This time last year, I was at the height of job searching. I was focused on finishing my degree and getting a job, confident that I would then be headed for smooth sailing. The problem with my intense focus on the job/degree goal is that I didn’t understand that challenges that would await me on the other side. I would say that my first year has been pretty good so far, but there is no denying that it’s been a major shift in my life. Here are some things that I’ve learned so far in my transition/quarter-life crisis.
- There are some things that you just don’t know until you know. Hindsight is 20/20, so to speak. You could ask a thousand questions during the job interview process, but there are a lot of things that you will never realize are important until you’re in the thick of it. It’s really tough to understand how you feel about something until you’ve experienced it. The nature of a job on paper and in words is quite different from the day to day experience. Because of this, having an open and positive attitude is an absolute must. “Open and positive”, by the way, does not mean, “just accept everything without question”.
- You might really miss being a student. That’s right. I said it. Not being a student has made me truly understand how awesome being a student was. I’m not sure if this is because of the constant sense of purpose and motivation that I derived from working toward my degree, the environment of inquiry and dialogue that I was part of, the sense of connection I felt to my institution because I was enrolled there, or just knowing where the heck buildings on campus were. All of the above. I know for sure that I miss it.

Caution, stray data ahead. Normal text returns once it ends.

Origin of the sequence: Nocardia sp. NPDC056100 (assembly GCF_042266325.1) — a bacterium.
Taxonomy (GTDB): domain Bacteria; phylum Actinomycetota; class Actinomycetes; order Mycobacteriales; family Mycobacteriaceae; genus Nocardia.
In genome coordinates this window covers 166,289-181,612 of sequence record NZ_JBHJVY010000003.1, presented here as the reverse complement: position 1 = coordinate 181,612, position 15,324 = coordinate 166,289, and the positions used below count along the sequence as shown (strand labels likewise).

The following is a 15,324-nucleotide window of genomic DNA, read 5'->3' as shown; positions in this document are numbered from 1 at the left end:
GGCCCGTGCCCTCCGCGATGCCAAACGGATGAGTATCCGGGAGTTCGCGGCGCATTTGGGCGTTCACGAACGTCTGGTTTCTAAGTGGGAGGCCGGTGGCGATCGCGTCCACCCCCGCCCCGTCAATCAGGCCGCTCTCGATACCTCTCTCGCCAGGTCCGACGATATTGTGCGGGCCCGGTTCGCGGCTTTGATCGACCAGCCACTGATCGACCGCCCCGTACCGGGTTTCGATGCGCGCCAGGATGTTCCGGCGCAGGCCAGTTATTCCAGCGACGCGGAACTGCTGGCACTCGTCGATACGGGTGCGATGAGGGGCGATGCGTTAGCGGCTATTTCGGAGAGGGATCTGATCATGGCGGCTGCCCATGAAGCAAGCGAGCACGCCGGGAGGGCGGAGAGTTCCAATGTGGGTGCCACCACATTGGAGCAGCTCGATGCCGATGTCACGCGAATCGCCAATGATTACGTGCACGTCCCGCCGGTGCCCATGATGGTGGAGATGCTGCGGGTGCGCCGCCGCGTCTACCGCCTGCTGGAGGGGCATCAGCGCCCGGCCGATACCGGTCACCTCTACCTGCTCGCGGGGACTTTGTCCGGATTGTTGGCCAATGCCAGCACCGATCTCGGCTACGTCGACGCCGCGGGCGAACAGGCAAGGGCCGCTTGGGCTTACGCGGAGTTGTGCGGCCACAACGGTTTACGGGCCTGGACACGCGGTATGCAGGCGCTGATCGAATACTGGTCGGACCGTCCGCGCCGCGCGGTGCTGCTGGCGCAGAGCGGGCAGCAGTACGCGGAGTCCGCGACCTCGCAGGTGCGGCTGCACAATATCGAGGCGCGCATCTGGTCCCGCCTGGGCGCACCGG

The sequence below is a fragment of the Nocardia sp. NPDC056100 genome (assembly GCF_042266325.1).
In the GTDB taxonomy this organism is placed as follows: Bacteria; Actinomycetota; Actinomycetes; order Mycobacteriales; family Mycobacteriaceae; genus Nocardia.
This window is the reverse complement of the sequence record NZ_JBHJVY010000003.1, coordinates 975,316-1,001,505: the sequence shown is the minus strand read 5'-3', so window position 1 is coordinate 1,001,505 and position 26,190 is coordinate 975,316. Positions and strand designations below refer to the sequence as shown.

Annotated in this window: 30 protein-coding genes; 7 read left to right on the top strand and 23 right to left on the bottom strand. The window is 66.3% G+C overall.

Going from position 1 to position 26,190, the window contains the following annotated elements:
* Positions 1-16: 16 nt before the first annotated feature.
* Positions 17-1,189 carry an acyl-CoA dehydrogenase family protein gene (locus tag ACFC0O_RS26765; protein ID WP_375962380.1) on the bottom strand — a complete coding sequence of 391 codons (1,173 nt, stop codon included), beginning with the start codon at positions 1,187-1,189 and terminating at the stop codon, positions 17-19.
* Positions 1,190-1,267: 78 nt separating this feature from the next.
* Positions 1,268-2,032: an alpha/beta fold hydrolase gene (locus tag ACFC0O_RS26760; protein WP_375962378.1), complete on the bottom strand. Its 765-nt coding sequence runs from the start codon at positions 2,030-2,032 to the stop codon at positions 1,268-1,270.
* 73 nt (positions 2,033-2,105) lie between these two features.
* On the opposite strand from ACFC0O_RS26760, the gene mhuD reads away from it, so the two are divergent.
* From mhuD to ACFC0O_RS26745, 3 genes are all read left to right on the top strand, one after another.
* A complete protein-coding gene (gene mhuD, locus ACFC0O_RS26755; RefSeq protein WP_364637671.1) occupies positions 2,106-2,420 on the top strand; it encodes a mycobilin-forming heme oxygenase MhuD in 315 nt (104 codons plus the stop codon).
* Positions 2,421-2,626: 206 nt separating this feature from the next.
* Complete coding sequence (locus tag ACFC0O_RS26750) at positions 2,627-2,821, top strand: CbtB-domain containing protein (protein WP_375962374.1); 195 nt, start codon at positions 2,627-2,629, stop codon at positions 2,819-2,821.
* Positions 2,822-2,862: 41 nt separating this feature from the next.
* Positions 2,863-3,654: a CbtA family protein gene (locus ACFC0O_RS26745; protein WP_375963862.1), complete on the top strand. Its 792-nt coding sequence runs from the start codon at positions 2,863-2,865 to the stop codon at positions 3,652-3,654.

- Building a social network is a lot easier when you’re in school. You thought making friends in college was tough? Being a grown up is a lot tougher. In graduate school, I spent so much of my time with my peers. We had classes together, ate meals together in the dining hall, worked on projects together in the library or at each others’ homes, we were in a student organization together, etc. There was forced social interaction all the time. Turns out, this is helpful for actually getting to know people and spending time with them voluntarily. Don’t get me wrong; I get along well with many of my colleagues now and consider them friends. But living without that circle of friends that I was used to is one of the biggest differences. When your life doesn’t force you to spend time with others, you spend a heck of a lot more time alone. You need to make more of an effort to get to know people and build a network of friends.
- Life is hardly ever what you expected it to be like. This lesson is partly a result of my professional transition, but mostly a result of my personal experiences and my growing understanding of this journey I’m on at this particular time in my life. Most of the time, our expectations of the future turn out to be pretty inaccurate. The real question is whether or not we can free ourselves from those previous definitions and embrace the possibilities that await us every day. When I was younger, I can assure you that I did not think that as I near 25, I would be living in an apartment on a college campus, single, and with no path in the near future to getting married or having children. In many ways, that was how I contemplated my successful adult life for a long time. Although I have been shifting away from the “house/husband/children before 30” preoccupation for a while now, I’m still getting the hang of how I define my non-career related success in my adult life.
What important lessons have others learned from transitioning into their first professional position?